That brought the predictable reaction. First, Thicko backtracked on his statement. “I did not admit to anything, let's get that clear,” he told the Fiji Times. “What I told the journalist at the time was that I would not deny that some people were taken to task. I said I would not deny it because there were so many reports done and there were so many investigations carried out on that issue.” Then Ashwin Raj took umbrage with the allegations of both journalistic intimidation and military torture. “These reckless academics are trying to instill fear in the citizens of Fiji,” the gnome-like Chair of the Media Industry Development Authority told FBC. “It’s another feeble attempt to keep us in a perpetual state of crisis.” He told the Fiji Times that the pair should have contacted MIDA and the Ministry of Information to check the facts before making such statements. “Any responsible academic as a necessary measure would have first ascertained and corroborated the facts before making a series of gnomic pronouncements about freedom.”

Exactly what business this was of MIDA is not clear, as it is charged with regulating the media, not with regulating people who make statements to the media. Raj was doubtless enraged, however, by the personal attack that Craddock made on him in the press release. “Where was the loud-mouthed MIDA when this [intimidation of journalists] happened?” asked Craddock. “It was silent and still is. The Chairman, Aswhin Raj talks about robust journalism. It is all mouth water talk. What an insult to freedom of speech.” Raj responded by calling the duo “ill-informed, self aggrandizing, self-selected moral entrepreneurs.” The stoush has now caught the attention of international media, including the UK newspaper The Guardian.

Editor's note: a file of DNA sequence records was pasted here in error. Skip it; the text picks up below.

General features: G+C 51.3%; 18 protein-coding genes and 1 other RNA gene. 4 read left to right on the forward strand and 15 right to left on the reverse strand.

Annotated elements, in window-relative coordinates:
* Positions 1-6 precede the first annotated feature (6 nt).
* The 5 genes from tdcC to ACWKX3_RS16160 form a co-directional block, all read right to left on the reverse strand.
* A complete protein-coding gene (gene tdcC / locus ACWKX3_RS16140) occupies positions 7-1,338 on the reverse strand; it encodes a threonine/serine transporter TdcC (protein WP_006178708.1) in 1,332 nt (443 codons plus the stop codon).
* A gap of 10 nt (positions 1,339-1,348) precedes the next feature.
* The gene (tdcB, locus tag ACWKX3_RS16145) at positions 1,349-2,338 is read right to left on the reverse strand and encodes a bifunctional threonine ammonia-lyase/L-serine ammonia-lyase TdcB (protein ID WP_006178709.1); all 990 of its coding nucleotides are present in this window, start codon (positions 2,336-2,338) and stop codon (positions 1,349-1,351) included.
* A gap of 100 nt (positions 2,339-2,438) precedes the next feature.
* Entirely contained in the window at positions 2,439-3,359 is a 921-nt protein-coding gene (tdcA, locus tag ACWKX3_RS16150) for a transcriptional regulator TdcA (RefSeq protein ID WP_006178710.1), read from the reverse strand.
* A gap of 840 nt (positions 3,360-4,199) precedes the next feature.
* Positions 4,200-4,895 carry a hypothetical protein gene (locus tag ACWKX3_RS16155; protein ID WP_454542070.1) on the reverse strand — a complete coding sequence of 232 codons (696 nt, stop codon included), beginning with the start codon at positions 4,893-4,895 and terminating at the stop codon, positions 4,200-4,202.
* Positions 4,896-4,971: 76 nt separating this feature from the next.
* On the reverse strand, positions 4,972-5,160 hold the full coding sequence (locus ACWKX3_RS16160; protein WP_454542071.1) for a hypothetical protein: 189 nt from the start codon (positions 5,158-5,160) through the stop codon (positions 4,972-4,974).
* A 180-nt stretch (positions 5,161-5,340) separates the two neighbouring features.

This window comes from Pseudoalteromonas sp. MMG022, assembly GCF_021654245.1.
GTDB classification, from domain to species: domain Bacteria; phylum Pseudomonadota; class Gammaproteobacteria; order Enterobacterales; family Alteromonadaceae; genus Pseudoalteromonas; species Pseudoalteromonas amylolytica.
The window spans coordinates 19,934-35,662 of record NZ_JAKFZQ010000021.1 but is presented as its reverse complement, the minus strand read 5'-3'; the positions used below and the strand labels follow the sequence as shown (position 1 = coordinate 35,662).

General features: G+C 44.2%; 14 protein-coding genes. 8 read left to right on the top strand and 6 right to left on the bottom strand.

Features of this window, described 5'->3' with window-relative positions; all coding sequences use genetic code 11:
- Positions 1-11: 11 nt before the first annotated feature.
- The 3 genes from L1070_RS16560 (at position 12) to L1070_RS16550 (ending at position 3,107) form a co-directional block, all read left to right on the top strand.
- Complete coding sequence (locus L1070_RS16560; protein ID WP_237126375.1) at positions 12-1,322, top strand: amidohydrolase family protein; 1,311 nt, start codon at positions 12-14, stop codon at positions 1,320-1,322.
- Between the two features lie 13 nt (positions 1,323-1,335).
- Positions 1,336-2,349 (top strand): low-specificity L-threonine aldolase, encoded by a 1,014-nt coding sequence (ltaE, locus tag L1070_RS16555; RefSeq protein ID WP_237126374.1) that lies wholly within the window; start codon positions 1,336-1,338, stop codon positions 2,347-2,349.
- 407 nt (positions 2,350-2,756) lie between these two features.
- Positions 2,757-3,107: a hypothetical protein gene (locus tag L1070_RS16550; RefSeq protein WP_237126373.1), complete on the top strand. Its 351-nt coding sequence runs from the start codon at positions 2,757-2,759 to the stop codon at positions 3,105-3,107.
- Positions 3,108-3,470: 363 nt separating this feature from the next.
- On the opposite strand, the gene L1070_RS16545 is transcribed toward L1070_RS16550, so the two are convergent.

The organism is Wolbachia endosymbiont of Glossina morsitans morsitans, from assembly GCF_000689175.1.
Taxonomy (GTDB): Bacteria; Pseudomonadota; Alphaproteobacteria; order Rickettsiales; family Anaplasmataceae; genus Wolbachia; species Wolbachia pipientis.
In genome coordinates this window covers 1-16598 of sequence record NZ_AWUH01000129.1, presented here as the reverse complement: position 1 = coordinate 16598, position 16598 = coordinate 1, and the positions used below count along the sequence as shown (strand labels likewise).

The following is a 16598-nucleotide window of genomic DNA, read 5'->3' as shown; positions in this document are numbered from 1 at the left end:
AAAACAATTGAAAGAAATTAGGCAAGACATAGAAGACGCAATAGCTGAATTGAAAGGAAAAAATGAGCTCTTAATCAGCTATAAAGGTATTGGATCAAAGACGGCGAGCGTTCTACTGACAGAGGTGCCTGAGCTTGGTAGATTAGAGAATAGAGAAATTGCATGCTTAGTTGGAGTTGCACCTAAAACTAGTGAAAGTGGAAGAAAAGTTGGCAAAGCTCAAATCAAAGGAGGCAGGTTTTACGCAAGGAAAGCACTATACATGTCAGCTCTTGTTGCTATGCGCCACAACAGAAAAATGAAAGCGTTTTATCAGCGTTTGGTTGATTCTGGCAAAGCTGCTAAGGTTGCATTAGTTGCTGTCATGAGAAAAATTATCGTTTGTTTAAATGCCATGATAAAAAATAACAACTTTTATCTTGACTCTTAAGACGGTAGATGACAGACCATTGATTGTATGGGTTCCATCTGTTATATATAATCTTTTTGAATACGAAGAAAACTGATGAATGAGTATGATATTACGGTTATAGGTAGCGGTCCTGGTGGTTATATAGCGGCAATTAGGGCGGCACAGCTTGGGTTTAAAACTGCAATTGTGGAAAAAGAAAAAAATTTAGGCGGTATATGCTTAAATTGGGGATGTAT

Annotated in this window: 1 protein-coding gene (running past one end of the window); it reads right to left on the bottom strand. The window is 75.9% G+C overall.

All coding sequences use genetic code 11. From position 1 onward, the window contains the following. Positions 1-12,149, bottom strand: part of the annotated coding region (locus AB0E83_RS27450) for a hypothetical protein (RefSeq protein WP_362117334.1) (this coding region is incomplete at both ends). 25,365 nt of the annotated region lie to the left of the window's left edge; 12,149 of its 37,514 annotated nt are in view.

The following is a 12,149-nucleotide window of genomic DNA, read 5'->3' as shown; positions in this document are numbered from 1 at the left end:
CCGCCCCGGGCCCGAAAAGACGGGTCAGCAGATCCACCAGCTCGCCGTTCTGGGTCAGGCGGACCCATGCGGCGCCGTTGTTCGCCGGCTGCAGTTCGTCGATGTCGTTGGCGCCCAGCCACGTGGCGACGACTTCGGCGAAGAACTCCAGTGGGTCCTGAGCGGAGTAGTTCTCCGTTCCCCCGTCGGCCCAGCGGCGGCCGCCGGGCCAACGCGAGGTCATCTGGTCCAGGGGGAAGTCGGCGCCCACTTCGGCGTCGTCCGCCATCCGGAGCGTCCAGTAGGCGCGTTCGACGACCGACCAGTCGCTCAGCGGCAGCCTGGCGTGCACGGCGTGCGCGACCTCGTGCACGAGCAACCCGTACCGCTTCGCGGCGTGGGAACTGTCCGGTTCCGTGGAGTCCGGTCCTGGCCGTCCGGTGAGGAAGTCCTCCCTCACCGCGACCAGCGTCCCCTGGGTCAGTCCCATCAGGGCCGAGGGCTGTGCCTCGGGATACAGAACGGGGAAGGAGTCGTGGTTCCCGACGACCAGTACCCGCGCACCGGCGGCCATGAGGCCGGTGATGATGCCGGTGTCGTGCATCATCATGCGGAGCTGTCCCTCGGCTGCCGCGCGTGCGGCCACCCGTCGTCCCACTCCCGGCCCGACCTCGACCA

Raj is also a mid-level administrator at the same institution where Craddock and Thompson teach, so it wasn’t long before they were called on the carpet and asked to repudiate their press release and promise not to issue such statements again. They were then each issued a written demand to sign a letter agreeing to restrictions on their rights to freedom of speech and academic freedom or suffer the consequences. A deadline of Friday passed. A second press release was issued on Sunday, this time under Craddock’s name alone. “The letter implies that there were inaccuracies in the Media Release,” it noted. “There were none. The army has admitted that they have tortured and beaten people.” As if that wasn’t defiance enough, the release unusually included excerpts from a recording of Craddock’s meeting with university administration, in which a senior administrator is heard saying “All of us understand that we don’t live in a normal democratic government situation. . . . whatever we put out in the news media we are very careful.”

This effectively seals Craddock’s fate, as he can now expect to be dismissed for insubordination. The only question is whether Thompson will follow suit or knuckle under to muzzling by his employer. Unfortunately the real losers in this spat will be the students whose education has already been disrupted twice in the past 18 months, first by my departure, then by that of my successor. Craddock and Thompson were brought in on short notice under emergency conditions to keep the ship from sinking. Unfortunately, they may end up being the ones to send it to the bottom.

1 comment: